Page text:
The spring locates just where you can see two half-moon parts of casing just below the end of the spring. This is in fact a pressure regulator for the two half’s of the gearbox. So not only was it put back together with a pressure valve part missing, but there was also a bolt missing from the gear selector arm sprung plate as well. John hunted high and low all over the place for a ball bearing that size, he even opened up some scrap parts that may of had a bearing in them. Do you think we found one? No. We even split open a couple of old used spray cans to get the ball bearing(s) out. In today’s world that bearing has been replaced with a glass marble so it seems. Now it’s at this point I need to apologise again to John who punctured a can I gave him to get the (potential) bearing out. The tin of black spray paint gushed out, (even though no gas was coming out of the nozzle after I emptied it), and proceeded to spray satin black paint over his overalls and neck. Sorry John. John to his credit managed to remain calm, but the air did go a little blue if you get me. So I was going to have to try and buy one as the search was not proving to be successful at all. I was not a happy Easter Bunny at this point because some herbert didn’t put the gearbox back together properly, and it makes me wonder even more now about the health of the gearbox in general. The only good thing is that the fluid is clean, which can be a good sign of health for an auto transmission gearbox. But, these setbacks do happen in restoring old classic cars and I dare say there will be more. The guys at MM see it all the time where things are put back together with bits missing or not even secured where they should be, such as brake pipe valves, fuel lines, engine parts etc. Anyway in the mean time I cleaned up the back of the gearbox, fitted the seal gasket and re-attached the rear of gearbox and tightened the bolts up.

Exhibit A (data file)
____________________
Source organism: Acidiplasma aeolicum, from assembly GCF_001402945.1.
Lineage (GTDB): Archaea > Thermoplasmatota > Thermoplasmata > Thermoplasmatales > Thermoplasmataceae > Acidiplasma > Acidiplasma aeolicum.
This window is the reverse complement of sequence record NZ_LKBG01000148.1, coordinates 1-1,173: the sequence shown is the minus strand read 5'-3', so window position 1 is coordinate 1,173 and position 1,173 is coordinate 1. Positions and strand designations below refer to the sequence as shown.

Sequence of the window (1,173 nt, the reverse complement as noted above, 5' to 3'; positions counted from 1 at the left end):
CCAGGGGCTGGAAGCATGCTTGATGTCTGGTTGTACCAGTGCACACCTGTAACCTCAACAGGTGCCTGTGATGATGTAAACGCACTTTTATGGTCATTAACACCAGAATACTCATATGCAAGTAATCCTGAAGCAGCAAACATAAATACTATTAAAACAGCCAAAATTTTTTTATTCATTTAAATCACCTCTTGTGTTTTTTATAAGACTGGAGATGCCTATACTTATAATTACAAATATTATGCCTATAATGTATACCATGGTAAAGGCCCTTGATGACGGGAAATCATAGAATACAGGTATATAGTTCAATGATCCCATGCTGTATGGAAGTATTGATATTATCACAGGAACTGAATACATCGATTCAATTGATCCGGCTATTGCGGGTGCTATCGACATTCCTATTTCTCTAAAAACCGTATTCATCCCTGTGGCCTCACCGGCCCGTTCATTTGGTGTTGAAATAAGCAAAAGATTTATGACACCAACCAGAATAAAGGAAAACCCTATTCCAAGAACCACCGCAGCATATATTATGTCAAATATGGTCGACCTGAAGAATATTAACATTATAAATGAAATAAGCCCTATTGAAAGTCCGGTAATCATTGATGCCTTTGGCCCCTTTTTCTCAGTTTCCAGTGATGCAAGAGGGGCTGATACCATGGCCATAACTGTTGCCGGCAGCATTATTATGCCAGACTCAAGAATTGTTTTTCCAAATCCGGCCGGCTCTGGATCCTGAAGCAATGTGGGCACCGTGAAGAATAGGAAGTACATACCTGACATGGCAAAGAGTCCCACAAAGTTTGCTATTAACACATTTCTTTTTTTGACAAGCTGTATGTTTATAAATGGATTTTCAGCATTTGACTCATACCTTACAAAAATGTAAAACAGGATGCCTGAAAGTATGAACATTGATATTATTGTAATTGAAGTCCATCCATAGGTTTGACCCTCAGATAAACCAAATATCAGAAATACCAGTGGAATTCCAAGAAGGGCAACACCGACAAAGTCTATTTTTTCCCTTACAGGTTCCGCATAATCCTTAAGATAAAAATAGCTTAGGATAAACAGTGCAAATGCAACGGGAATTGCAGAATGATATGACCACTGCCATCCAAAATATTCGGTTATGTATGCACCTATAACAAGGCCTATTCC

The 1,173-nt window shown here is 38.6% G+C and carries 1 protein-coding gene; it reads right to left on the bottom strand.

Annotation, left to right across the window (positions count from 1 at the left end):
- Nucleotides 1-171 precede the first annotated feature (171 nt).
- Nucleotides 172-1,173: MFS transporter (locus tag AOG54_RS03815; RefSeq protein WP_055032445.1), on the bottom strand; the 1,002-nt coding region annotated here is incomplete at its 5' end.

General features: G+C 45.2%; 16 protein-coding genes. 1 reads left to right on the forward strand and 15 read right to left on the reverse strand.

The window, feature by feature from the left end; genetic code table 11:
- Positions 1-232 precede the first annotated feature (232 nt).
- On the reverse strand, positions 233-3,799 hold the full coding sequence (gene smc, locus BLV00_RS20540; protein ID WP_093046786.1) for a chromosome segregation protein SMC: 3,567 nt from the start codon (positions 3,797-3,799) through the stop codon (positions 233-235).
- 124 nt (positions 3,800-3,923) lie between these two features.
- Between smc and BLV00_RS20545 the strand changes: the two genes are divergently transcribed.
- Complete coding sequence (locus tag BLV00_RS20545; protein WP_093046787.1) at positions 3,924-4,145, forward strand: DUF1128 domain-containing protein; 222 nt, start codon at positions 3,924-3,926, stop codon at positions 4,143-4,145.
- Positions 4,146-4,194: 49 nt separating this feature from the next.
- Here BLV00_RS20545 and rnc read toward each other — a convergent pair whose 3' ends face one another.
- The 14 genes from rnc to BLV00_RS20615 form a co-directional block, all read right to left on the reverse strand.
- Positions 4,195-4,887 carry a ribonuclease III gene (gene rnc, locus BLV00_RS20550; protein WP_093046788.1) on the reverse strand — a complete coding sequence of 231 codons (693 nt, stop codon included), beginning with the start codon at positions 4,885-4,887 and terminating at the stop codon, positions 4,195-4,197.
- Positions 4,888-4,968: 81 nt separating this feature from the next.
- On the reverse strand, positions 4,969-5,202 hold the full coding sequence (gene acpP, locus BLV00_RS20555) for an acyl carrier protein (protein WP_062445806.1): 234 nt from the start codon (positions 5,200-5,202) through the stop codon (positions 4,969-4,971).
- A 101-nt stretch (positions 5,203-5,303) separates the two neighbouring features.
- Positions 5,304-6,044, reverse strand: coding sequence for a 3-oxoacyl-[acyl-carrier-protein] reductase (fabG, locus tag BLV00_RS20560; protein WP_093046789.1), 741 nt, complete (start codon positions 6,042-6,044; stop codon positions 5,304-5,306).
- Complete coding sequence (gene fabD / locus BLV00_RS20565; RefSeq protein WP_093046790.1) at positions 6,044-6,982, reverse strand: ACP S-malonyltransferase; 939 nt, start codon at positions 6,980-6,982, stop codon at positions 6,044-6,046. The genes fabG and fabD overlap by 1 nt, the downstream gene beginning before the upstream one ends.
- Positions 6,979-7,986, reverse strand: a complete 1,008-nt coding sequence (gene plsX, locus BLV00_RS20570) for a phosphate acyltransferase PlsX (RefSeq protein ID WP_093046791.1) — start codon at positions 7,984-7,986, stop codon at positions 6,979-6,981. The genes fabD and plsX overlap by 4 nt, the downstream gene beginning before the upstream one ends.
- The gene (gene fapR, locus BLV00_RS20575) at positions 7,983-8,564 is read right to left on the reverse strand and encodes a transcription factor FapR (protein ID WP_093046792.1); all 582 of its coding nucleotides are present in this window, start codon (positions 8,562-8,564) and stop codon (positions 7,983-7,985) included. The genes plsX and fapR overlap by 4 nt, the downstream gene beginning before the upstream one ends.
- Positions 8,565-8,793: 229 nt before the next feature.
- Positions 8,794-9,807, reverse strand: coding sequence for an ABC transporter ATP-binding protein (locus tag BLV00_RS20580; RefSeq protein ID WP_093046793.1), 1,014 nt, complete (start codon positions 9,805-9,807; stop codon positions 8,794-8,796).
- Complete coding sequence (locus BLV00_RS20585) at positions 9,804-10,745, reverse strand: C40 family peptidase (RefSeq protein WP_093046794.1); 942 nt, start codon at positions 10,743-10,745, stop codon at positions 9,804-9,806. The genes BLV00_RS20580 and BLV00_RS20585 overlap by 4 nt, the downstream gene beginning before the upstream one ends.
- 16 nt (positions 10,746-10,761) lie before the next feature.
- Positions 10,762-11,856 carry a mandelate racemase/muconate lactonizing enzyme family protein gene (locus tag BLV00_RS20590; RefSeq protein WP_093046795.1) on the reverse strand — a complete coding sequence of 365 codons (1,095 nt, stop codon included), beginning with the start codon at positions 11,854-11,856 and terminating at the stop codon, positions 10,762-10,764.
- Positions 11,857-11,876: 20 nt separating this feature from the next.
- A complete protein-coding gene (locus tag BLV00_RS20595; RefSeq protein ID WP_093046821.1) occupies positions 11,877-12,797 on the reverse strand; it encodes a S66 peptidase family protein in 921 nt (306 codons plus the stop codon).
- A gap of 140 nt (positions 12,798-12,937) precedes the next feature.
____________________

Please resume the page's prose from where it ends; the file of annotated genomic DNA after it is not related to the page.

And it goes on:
With the two halves back together again I fitted the new rear seal that protects the prop shaft from leaking when located in the gearbox. This particular seal is an upgraded version as these new seals have a collar rather than just the ring on the inside. I found a very large socket to fit over the end of the collar and tap it back into place.
The governor valve was next up to be fitted to the side of the gearbox, this is held in place by a sprung loaded clip and a bolt. Make sure the thin rod that fits into the end of the governor is in place or the gearbox will not change gear!
With the parts in place it was time to prep the sump and gasket ready to be fitted to the gearbox.
Now there wasn’t a great deal I could do so I just tinkered around. I said my farewells to the chaps at the end of the day and thought all the way home where I could get a single ball bearing from. Once I arrived home I went to my man cave and looked through my odds and ends tin. As a creature of habit when I finish a can of spray I cut it open to get the ball bearing out.
Note: Please be very careful if you are mad enough to attempt this at home as it could explode if any air pressure remains in the tin, if in doubt don’t do it.
In previous posts I have used the bearings to seal up fittings when spraying or to stop the area being contaminated. They do come in handy. So I opened the lid and tipped it out onto my bench, I found the perfect size!
I have now packed the spring and bearing away very carefully ready for next week. Not only did a find a bearing, but I found two balls, now I was a happy bunny again. It’s amazing how a single tiny part can stop an entire days plans. I was hoping to get the box fitted back on the car last week, but it will have to be next week now. Something to look forward to now.